@gemiwing you don’t have to do actual harm to someone to condemn them. It’s the ability to condemn others’ very souls that lumps religious people together. They all offer only one (maybe a few if you’re lax) set of options for salvation. They hold people to only two possibilities, and eventually, they’re going to be fairly confident that they know someone’s on the bad one. These individuals suddenly become expendable, even loathable. There is always the “us” and the “them,” no matter how you look at it when you’re in the religious mindset. If it’s only tolerance a religion has for our humanity, it’s only a matter of time before that humanity becomes too much.

gemiwing's avatar

@niki I agree. I wish we could figure out how to get people together and stop pushing everyone apart into separate camps.

@zophu Good points, and that leads me back to lumping people together. Not all people believe that their path is the only path. There are religions that don’t believe in salvation- because we’re all already saved. There are people in religions that believe in saving- but they themselves don’t believe that aspect of their chosen religion.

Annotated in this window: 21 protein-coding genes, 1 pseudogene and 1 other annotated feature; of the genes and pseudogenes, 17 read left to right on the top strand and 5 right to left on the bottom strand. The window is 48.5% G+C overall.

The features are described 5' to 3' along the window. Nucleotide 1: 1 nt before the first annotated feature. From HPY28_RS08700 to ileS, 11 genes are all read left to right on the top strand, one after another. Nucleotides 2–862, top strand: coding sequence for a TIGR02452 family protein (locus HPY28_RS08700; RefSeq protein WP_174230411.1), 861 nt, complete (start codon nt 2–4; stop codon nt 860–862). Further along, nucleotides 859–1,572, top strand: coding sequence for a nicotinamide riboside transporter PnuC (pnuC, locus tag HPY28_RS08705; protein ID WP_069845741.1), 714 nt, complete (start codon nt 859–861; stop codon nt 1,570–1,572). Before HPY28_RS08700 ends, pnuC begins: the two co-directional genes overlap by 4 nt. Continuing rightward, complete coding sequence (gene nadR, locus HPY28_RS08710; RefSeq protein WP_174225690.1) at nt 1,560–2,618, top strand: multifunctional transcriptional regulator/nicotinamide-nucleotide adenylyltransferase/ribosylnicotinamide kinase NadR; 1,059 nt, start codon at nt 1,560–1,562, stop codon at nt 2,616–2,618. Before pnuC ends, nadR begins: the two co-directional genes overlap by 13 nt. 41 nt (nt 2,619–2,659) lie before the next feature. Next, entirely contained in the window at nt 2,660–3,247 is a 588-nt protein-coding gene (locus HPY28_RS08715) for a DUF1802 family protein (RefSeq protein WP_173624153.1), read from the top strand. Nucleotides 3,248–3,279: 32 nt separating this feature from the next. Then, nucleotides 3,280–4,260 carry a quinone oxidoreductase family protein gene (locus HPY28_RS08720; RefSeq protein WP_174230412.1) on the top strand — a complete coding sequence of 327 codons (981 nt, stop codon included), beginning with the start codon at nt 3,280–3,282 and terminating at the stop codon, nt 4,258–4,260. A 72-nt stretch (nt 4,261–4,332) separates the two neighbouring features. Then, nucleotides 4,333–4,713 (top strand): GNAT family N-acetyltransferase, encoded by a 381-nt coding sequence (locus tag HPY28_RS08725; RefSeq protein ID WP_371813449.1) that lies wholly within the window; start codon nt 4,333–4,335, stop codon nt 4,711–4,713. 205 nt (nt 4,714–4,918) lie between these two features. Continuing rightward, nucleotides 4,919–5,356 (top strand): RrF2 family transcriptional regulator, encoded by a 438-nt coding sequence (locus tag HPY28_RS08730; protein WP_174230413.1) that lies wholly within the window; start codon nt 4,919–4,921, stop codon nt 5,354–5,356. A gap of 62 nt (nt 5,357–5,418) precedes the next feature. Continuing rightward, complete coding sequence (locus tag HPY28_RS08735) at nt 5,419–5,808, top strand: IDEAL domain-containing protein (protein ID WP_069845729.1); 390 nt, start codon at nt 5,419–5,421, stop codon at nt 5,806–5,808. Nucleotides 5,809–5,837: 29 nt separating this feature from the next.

I think we can find the us vs them mentality about anything humans touch. I think religion is just another tool some people use to feel superior. For others it’s money or color or education. I blame the strong us v them issues on our tribal nature.

CaptainHarley's avatar

Because it’s easy to hijack a good idea for selfish purposes.

Jabe73's avatar

I’m not as sure about the other religions but most “Christians” in general already acknowledge that they are no better as individuals than anyone else but because they accept Jesus as their lord and savior who died for our sins because “we all fall short of the glory of god” along with the bible talking about not being saved by works so “no one can boast of them”, this will always be the religious hypocrites “out” so to speak. Christians do not need to be good because they are already “saved” by their beliefs alone. This is why many Christians seem like hypocrites. In the end organised religion is really about using the bible to enforce their political agenda by twisting scripture to support their views while conveniently ignoring many other parts of the bible. I have lived around this my whole life so I know this.